Evaluating nitrate toxicity potential in grazed cover crops

Project Overview

Project Type: Graduate Student
Funds awarded in 2017: $11,947.00
Projected End Date: 08/31/2019
Grant Recipient: University of Nebraska — Lincoln
Region: North Central
State: Nebraska
Graduate Student:
Faculty Advisor:
Dr. Mary Drewnoski
University of Nebraska - Lincoln

Information Products


  • Animals: bovine


  • Animal Production: animal protection and health
  • Crop Production: cover crops

    Proposal abstract:

    Grazing cover crops allows producers to obtain short term economic returns on their investment while also obtaining long term environmental benefits. However, one of the potential barriers to grazing cover crops is that high (currently suggested to be toxic) nitrates levels have often been observed. In some cases producers have not grazed these forages due to concerns of risk of toxicity. However, others have grazed without apparent negative effects. This project, “Evaluating nitrate toxicity potential in grazed cover crops” will increase the understanding of and refine guidelines for nitrate toxicity thereby allowing producers to more confidently make decisions about grazing cover crops with various concentrations of nitrates. Nitrate is reduced in the rumen to ammonia following consumption. When high levels of nitrate are ingested, the intermediate nitrite can accumulate in the rumen and can be absorbed into the bloodstream. In the blood, nitrite will convert hemoglobin to methemoglobin, which is unable to carry oxygen. The clinical signs associated with nitrate toxicity are directly related to the lack of oxygen in the blood. There are recommendations for the toxic level of nitrate in feed, however, these recommendations are based on dried hay and supplemental nitrate rather than freshly grazed forages. We hypothesize that the current recommendations do not accurately reflect the risk of nitrate toxicity for fresh, grazed forages. Given that grazed forages have a slower rate of intake, that fresh forages have a slower release of nitrates, and that higher energy diets (such as immature forages) reduce the accumulation of nitrite in the rumen we believe the current recommendations are too conservative. To test this, samples will be taken from herds of cattle grazing cover crops in multiple locations in Nebraska with the goal of obtaining samples for cattle grazing forages with varying levels of nitrate. Blood samples from a subset of cattle at each location will be taken to measure methemoglobin, to use as an indicator of toxicity. Forage samples will also be taken at each location and evaluated for nitrates, as well as water soluble carbohydrates, in vitro digestibility, NDF/ADF, crude protein, and sulfur. This will allow us to evaluate these variables in combination with nitrate concentration for their potential to assist in predicting blood methemoglobin concentrations and thus potential toxicity. Ultimately the success of this project will be based on feedback from producers and extension educators who attend meeting where the updated guidelines are presented.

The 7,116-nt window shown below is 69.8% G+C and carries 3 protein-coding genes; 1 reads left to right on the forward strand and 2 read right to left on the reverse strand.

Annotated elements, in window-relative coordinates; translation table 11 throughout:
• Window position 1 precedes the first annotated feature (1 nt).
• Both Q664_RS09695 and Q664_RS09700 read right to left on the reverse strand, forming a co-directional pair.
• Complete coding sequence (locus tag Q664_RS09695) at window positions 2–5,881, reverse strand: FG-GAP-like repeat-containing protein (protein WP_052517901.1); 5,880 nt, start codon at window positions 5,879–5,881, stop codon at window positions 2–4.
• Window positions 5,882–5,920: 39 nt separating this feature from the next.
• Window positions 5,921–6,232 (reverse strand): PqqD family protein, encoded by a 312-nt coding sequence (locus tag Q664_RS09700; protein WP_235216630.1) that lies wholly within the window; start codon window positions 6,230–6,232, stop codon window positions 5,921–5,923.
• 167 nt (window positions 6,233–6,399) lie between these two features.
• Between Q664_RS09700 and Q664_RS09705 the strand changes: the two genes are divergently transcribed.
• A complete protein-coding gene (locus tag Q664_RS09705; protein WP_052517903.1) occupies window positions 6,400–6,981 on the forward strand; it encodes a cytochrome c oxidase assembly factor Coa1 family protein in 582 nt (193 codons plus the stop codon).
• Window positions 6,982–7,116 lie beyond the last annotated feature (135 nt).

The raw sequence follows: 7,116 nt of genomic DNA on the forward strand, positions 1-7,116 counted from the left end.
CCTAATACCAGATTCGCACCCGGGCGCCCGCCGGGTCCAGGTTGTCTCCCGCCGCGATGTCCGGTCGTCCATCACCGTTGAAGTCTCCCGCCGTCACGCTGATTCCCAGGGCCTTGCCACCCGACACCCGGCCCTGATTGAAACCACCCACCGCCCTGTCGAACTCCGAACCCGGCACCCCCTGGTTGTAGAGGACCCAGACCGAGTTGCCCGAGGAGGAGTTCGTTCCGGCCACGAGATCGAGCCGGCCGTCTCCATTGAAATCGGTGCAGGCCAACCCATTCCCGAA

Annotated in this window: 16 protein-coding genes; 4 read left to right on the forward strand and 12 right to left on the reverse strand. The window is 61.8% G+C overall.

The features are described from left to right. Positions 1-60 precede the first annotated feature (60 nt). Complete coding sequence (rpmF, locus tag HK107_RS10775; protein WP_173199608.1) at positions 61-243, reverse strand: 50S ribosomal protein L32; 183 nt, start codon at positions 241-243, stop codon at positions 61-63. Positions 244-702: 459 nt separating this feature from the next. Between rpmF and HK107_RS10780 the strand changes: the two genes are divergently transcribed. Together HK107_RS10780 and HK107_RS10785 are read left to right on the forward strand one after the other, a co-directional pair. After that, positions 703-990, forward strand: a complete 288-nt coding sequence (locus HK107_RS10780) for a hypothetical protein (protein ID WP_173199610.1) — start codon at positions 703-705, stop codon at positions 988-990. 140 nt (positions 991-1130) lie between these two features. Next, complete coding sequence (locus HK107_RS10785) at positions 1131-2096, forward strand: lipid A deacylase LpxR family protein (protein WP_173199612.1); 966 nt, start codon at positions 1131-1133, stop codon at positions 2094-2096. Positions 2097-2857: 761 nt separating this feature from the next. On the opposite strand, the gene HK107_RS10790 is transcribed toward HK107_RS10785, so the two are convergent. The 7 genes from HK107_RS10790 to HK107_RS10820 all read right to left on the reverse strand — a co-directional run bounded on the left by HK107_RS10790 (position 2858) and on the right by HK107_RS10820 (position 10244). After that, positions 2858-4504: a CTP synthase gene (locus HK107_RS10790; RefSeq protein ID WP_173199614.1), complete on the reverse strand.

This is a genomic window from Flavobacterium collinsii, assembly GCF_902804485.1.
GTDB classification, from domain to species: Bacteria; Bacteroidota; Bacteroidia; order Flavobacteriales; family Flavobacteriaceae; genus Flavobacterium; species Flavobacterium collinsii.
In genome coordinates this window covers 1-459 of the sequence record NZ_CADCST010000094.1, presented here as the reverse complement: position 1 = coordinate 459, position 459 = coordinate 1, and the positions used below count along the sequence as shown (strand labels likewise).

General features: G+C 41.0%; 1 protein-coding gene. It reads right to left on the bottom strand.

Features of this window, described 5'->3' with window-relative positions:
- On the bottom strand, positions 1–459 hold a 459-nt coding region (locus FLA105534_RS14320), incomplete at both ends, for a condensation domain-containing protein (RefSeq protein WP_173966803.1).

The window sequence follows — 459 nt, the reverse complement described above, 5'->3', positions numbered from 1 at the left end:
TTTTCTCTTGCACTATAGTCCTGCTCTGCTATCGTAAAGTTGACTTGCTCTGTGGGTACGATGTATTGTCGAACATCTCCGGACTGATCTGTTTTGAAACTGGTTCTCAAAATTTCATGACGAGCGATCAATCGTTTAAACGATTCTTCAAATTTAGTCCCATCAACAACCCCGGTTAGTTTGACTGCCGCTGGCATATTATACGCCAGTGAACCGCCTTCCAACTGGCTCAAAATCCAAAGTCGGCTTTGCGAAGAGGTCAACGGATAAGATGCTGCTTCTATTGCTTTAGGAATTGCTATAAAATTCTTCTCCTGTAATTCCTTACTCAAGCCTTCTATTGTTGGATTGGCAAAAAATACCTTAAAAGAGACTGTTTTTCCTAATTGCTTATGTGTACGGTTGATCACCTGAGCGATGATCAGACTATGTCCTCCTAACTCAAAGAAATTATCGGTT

Project objectives from proposal:

    Grazing of cover crops can be way to obtain economic value while achieving environmental stewardship. This project addresses one of the potential barriers to grazing cover crops as high nitrates levels have been observed frequently. However, perceived risk when grazing cover crops/annual forages may be greater than actual risk.

    The reduced rate of intake and increased selectivity when grazing, the decreased rate of nitrate release into the rumen with fresh forages, and the high-energy content of the diet may decrease the potential for toxicity.

    This study will:

    1. Increase the understanding of nitrate toxicity potential in grazed cover crops/annual forages
    2. Contribute to improved quality prediction of various commonly planted cover crops/annual forages

    As a result:

    1. University Extension will adjust risk of nitrate toxicity guidelines for grazing cover crops/annual forages
    2. Producers will be more confident in making decisions regarding grazing cover crop/annual forages with varying levels of nitrate.
    Any opinions, findings, conclusions, or recommendations expressed in this publication are those of the author(s) and do not necessarily reflect the view of the U.S. Department of Agriculture or SARE.